Parenting a Child With a Rare Condition Is Different and Spectacular

As an expectant mother, I dreamed about my son’s future. I imagined the sound of his voice, the daily rituals we would create together, and the way I’d simply hold and love him with every part of my being.

When my first son, Julian, came into the world, my dreams became reality as I held this amazing little creature in my arms. I continued to fantasize and imagine the future that lay before him. When he was diagnosed with severe hemophilia two days after his birth, the dreams and plans I had for Julian disappeared in an instant. A bright future with a beautiful newborn son turned into a time of confusion, anger, and fear.

Looking back almost 25 years later, I still grieve those early years of Julian’s childhood. While I embraced being a new mom with a beautiful baby boy, I allowed the uncertainty of hemophilia to be ever-present in my life. Instead of soaking in the priceless moments of having a baby, I often let fear and doubt take control and steal precious time with my son.

Yes, a rare diagnosis should be highly important in the life of a family with a newly diagnosed child, but I allowed the fear of what might happen to keep me from venturing out of my home unless absolutely necessary. I was terrified. A million different scenarios played in my mind.

What if I had an accident and Julian was injured and would not stop bleeding? Would I be able to get to the hospital in time? What if something happened to me and Julian was alone? Would the paramedics know to look for his medical alert bracelet? These are a few of the questions that kept me from venturing out of my home.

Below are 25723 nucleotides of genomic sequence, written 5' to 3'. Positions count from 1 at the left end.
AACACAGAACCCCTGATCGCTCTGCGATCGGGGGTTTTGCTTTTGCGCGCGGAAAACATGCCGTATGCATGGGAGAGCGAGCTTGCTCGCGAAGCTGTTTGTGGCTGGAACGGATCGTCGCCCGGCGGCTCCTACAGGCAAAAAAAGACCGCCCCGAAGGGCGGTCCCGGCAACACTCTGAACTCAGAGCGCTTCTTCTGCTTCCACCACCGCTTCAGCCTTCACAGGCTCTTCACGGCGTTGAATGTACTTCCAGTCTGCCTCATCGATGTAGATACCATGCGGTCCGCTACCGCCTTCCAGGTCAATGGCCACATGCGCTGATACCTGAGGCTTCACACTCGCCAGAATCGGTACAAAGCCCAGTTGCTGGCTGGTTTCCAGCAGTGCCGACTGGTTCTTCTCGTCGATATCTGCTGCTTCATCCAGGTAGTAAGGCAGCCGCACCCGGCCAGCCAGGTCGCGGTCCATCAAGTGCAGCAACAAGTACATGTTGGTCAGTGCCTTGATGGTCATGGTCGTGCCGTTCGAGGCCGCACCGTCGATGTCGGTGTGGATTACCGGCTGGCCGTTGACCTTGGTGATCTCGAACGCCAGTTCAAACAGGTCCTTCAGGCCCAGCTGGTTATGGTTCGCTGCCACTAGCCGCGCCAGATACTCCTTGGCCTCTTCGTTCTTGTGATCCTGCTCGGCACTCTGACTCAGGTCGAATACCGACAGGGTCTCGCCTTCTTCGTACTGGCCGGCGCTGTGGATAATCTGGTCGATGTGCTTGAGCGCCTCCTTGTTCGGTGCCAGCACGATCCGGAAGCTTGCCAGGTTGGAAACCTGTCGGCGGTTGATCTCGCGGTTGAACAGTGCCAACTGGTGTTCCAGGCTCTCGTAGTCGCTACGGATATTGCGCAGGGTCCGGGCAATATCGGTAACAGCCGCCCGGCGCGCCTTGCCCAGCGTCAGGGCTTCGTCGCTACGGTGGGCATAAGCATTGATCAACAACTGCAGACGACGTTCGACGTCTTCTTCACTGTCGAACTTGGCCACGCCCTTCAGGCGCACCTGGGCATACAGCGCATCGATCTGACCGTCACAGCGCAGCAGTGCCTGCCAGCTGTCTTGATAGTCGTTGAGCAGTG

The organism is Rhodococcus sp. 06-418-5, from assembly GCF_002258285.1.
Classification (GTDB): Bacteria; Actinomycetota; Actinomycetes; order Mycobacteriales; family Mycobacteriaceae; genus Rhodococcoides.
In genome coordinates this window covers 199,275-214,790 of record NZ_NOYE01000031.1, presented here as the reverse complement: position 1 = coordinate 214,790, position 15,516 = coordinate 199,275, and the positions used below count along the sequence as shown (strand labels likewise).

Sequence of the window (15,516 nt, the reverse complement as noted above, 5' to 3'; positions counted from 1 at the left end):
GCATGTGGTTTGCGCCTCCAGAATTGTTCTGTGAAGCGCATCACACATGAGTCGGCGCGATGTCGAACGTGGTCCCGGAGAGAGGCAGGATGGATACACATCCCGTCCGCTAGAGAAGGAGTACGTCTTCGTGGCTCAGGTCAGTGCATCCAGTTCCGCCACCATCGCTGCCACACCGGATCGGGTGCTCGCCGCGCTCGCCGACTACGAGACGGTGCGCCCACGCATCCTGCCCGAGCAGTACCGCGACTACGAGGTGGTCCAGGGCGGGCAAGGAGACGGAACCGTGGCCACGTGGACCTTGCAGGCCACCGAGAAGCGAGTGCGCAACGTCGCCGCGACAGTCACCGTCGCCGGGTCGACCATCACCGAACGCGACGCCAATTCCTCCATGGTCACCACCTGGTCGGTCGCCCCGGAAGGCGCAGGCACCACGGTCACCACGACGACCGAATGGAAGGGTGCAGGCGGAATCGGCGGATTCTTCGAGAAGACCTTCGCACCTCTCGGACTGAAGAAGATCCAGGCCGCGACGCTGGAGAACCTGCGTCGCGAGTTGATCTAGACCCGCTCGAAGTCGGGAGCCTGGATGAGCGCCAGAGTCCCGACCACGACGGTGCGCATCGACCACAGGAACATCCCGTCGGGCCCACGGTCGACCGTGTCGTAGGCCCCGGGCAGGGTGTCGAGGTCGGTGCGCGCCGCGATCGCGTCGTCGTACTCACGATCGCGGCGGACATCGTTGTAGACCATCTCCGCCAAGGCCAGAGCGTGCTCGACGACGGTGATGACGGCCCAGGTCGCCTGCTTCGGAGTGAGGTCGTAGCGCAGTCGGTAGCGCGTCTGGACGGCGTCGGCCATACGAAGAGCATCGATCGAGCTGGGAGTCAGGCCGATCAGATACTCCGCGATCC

Fortunately, my family pushed me to leave the house with Julian to visit their homes, go to the park, and even attend church. Once I began to get out into the world, I realized that time had not stopped because my son had a medical condition. I simply needed to find a way to move in the world that would keep him safe and allow me to let go of my grief.

I grieved the loss of the journey I planned to take with my son. It was to be a journey that did not include a rare bleeding disorder. I allowed that grief to take over my soul, and I missed moments because of this sadness.

It took me a few years to realize that while I was traveling a different road than I had planned, the journey wouldn’t be any less spectacular.


Note: Hemophilia News Today is strictly a news and information website about the disease. It does not provide medical advice, diagnosis, or treatment. This content is not intended to be a substitute for professional medical advice, diagnosis, or treatment. Always seek the advice of your physician or another qualified health provider with any questions you may have regarding a medical condition. Never disregard professional medical advice or delay in seeking it because of something you have read on this website. The opinions expressed in this column are not those of Hemophilia News Today or its parent company, BioNews, and are intended to spark discussion about issues pertaining to hemophilia.

Cazandra is a pastor, author, columnist, motivational speaker, advocate, and encourager. She writes about the journey of raising two sons with severe hemophilia A with inhibitors. Cazandra’s older brother, Ronaldo Julian Campos, died of complications from hemophilia as an infant. She lives with her husband, Rev. Dr. Joe MacDonald, and youngest son, Caeleb (15) in Belen, New Mexico. She also has an adult son, Julian (24). Her book, “Dear Hemophilia: Finding Hope Through Chronic Illness,” is available on Amazon. You may follow her writings and view her TEDxABQ talk at